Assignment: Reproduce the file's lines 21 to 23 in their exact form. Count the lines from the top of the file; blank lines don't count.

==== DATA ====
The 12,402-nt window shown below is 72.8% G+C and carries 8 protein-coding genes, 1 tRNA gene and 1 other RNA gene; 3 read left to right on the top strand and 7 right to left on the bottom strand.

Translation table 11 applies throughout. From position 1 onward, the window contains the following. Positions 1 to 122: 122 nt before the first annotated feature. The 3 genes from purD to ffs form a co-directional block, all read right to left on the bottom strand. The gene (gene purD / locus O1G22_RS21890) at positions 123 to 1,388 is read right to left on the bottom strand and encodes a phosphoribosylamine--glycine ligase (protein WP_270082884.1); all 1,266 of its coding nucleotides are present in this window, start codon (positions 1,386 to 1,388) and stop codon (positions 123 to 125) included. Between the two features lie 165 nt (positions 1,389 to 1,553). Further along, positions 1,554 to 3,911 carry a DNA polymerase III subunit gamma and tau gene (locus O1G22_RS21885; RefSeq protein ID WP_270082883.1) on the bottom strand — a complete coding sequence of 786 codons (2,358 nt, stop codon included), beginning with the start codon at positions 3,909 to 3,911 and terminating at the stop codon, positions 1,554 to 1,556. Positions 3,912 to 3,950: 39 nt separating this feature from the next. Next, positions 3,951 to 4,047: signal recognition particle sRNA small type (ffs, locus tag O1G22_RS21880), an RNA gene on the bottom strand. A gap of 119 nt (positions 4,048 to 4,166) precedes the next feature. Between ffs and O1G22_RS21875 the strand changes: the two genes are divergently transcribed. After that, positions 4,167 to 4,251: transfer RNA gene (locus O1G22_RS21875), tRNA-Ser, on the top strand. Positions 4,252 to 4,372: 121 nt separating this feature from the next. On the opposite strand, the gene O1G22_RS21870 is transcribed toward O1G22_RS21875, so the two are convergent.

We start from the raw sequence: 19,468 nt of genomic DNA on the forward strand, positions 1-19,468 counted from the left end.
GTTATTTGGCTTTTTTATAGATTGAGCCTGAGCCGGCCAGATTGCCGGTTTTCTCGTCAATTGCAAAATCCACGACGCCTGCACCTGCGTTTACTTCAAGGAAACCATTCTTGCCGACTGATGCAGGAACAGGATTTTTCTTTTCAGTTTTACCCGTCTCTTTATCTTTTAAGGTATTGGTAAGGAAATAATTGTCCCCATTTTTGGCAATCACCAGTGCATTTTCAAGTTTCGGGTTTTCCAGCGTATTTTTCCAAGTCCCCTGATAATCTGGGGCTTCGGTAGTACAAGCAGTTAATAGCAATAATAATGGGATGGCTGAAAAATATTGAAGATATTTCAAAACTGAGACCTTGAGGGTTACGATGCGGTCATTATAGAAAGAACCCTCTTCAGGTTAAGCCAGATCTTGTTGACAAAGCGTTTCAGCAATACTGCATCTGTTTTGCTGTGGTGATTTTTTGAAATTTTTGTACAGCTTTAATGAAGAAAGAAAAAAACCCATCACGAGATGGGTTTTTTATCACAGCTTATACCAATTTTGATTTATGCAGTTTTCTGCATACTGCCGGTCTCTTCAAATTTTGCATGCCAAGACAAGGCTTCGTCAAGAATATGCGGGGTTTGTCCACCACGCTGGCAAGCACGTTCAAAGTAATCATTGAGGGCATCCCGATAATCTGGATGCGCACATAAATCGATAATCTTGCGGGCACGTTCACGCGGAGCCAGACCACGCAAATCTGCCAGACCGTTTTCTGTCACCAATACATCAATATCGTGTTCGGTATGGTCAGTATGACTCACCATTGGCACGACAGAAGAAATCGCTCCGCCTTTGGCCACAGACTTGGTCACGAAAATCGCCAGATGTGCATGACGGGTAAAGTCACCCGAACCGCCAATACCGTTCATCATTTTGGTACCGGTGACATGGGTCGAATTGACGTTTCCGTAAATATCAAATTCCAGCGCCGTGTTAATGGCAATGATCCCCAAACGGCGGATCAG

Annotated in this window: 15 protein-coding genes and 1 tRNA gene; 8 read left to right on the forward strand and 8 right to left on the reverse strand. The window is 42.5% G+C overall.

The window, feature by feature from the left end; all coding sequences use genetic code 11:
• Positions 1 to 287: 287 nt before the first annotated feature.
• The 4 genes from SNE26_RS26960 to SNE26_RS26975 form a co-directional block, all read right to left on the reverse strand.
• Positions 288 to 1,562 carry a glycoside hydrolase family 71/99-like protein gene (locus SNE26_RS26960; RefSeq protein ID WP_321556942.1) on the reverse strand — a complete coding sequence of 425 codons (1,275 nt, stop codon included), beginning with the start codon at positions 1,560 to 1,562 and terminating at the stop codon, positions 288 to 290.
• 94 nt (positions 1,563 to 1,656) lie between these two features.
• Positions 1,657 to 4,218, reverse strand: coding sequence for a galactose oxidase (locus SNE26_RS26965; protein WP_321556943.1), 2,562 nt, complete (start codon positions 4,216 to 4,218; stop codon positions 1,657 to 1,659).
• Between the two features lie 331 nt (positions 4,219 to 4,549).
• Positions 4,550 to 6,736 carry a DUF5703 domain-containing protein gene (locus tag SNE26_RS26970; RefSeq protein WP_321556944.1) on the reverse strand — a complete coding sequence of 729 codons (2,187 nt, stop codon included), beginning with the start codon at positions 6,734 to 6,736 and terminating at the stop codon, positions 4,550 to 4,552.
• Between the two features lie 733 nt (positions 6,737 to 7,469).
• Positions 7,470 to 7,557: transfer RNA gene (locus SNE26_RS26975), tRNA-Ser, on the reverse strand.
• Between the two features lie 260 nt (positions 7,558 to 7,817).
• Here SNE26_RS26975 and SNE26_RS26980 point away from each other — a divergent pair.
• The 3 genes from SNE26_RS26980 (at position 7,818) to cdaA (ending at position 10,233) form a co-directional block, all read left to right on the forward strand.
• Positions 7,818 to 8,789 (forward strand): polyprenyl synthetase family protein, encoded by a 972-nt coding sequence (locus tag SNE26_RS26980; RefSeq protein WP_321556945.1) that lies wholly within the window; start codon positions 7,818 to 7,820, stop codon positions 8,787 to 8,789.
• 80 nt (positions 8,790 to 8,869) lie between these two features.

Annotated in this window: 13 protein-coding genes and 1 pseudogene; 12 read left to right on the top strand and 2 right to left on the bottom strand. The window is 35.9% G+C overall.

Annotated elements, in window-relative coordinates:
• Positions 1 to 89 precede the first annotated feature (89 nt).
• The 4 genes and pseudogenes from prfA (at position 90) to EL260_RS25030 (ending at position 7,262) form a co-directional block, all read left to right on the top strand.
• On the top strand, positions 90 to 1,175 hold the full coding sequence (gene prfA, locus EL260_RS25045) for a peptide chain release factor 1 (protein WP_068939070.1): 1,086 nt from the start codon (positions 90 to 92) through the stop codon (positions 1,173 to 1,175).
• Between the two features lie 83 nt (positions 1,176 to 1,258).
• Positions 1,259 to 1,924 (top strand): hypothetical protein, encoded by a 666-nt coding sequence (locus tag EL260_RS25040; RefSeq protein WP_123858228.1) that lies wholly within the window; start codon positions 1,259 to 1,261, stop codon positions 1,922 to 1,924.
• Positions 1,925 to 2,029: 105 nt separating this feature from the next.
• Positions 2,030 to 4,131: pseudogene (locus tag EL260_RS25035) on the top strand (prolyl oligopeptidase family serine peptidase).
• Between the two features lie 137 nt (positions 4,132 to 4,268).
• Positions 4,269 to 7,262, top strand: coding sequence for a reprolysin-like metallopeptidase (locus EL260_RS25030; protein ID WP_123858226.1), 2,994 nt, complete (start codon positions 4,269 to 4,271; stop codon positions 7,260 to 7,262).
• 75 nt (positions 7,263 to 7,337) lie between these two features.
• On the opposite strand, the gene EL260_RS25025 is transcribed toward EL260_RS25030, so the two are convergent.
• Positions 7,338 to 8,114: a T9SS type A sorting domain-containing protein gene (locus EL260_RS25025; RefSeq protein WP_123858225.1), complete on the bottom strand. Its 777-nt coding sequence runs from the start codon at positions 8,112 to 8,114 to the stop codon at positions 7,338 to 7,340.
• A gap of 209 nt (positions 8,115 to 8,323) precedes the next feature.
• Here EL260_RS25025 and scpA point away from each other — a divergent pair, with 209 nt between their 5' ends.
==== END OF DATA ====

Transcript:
Annotated in this window: 13 protein-coding genes and 1 pseudogene; 12 read left to right on the top strand and 2 right to left on the bottom strand. The window is 35.9% G+C overall.

Annotated elements, in window-relative coordinates:
• Positions 1 to 89 precede the first annotated feature (89 nt).